The Anonymous Widower

France Passes A Law That Prohibits Domestic Flights, For Trips That Can Be Made By Train In Less Than Two And A Half Hours

The title of this post, is the same as that of this article on Asapland.

I actually wonder, if this is something that is almost a complete ban on domestic flights except to islands like Corsica, as with the growth of the TGV network there can’t be many pairs of places in France, where the train takes more than two and a half hours.

I need to go to Pau at some time in the near future.

Pau is actually four and a half hours from Paris. Would most people take the train?

Other distances for comparison include.

  • Biarritz – 4 hours 11 minutes
  • Bordeaux – 2 hours 11 minutes
  • Marseilles – 3 hours 2 minutes
  • Nice – 6 hours
  • Strasbourg – 2 hours

It just shows how big France is.

By comparison in the UK, you can get to the following places in two and a half hours from London.

  • Preston from Euston
  • Hull from Kings Cross
  • Leeds from Kings Cross
  • Northallerton from Kings Cross
  • Exeter St. Davids from Paddington
  • Port Talbot Parkway from Paddington

Other roughly two and a half hour journeys would include.

  • Edinburgh and York
  • Glasgow and Preston
  • Aberdeen and Edinburgh

I would think, that the French have got the limit in their law about right.

Should We Have A Similar Law In The UK?

I have once taken a flight on a scheduled airline in the UK, shorter than London and Edinburgh. That was between London and Newcastle in the 1970s in a Dan-Air Comet 4.

In the last fifty years, four flights to Edinburgh and one to Aberdeen and Belfast, are probably all the domestic flying I’ve done in the UK.

I suspect, it is unlikely, that I will be affected if a similar law to France, were to be enacted in the UK.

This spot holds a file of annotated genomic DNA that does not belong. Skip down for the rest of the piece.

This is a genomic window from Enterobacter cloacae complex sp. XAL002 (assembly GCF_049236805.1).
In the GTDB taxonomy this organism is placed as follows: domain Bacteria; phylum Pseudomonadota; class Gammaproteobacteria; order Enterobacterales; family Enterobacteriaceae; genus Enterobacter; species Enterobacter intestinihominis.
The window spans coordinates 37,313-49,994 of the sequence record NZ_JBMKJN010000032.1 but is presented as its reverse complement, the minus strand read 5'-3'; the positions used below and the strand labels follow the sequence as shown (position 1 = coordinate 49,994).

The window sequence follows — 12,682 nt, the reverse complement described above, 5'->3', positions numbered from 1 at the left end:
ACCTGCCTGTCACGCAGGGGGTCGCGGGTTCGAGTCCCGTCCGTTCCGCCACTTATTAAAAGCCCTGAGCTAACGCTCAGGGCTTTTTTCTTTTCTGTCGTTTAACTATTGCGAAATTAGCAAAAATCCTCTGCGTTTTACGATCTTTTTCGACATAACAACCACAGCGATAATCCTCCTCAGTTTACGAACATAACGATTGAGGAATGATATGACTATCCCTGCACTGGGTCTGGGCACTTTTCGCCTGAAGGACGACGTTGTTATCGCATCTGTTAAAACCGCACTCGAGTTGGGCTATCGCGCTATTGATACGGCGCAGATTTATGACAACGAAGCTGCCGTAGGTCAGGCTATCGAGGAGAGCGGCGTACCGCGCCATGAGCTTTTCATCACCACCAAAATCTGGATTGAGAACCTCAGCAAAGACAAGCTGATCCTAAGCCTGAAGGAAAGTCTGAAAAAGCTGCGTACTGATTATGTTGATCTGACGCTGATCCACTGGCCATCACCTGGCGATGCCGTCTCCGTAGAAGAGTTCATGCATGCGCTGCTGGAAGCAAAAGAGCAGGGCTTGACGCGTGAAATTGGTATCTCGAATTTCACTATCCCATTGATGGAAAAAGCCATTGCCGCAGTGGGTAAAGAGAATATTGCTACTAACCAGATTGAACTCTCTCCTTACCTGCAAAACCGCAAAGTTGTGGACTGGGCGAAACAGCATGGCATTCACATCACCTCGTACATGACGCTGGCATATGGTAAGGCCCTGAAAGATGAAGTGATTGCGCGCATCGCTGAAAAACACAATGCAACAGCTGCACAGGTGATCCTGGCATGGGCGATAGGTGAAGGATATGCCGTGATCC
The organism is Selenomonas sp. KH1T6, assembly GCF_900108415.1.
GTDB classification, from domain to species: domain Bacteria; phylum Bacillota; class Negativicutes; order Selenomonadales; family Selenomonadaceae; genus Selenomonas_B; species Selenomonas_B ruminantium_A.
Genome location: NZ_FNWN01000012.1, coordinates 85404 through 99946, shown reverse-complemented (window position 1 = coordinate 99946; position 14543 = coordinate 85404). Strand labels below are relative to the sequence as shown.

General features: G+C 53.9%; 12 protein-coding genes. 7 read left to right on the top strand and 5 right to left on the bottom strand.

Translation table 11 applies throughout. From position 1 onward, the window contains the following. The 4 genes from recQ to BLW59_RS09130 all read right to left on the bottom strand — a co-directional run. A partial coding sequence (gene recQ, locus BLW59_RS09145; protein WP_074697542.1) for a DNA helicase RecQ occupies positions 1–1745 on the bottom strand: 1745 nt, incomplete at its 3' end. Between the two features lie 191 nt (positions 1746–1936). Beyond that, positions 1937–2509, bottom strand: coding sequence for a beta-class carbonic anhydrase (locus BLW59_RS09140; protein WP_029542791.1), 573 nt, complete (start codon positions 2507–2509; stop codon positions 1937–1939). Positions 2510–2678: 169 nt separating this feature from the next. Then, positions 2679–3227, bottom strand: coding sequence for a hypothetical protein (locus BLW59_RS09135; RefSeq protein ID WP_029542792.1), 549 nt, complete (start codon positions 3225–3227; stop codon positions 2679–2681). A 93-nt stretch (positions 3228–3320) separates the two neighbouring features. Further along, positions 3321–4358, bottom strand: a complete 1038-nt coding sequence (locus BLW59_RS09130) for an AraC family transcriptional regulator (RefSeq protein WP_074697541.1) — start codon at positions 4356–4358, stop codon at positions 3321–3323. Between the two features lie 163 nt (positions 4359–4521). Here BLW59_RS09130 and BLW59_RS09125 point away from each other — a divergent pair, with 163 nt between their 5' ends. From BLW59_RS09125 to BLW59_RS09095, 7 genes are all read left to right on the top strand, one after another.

There is also an interesting development in the provision of long distance rail services in the UK.

  • East Coast Trains are bringing in a fast, no-frills, one price service on the London and Edinburgh route.
  • Other companies are looking to do the same from London to Blackpool, Cardiff and Stirling.

I feel, that we’ll see some interesting services introduced by rail and ferry companies to compete with airlines.

London Euston And Dublin By Low Carbon Boat Train

Currently, you can get to Dublin from London by train to Holyhead and then a ferry.

  • The non-stop train between London Euston and Holyhead takes just over three and a half hours.
  • Avanti West Coast will be replacing their trains with new faster Class 805 bi-mode trains, which in a few years could be capable of running at up to 140 mph between London Euston and Crewe.
  • Irish Ferries have a fast ferry that goes between Holyhead and Dublin in one hour and forty-nine minutes.

I can see a fast train and ferry service between London Euston and Dublin getting very close to five hours.

It could be quite likely that new technology, faster trains and targeted marketing will reduce the number of internal flights in the UK.

The same forces will probably do the same in several countries, including France.

So do we really need a law?

April 14, 2021 Posted by | Transport | , , , , , , , | 4 Comments

The Return Of The Triplane Would Make The Red Baron Proud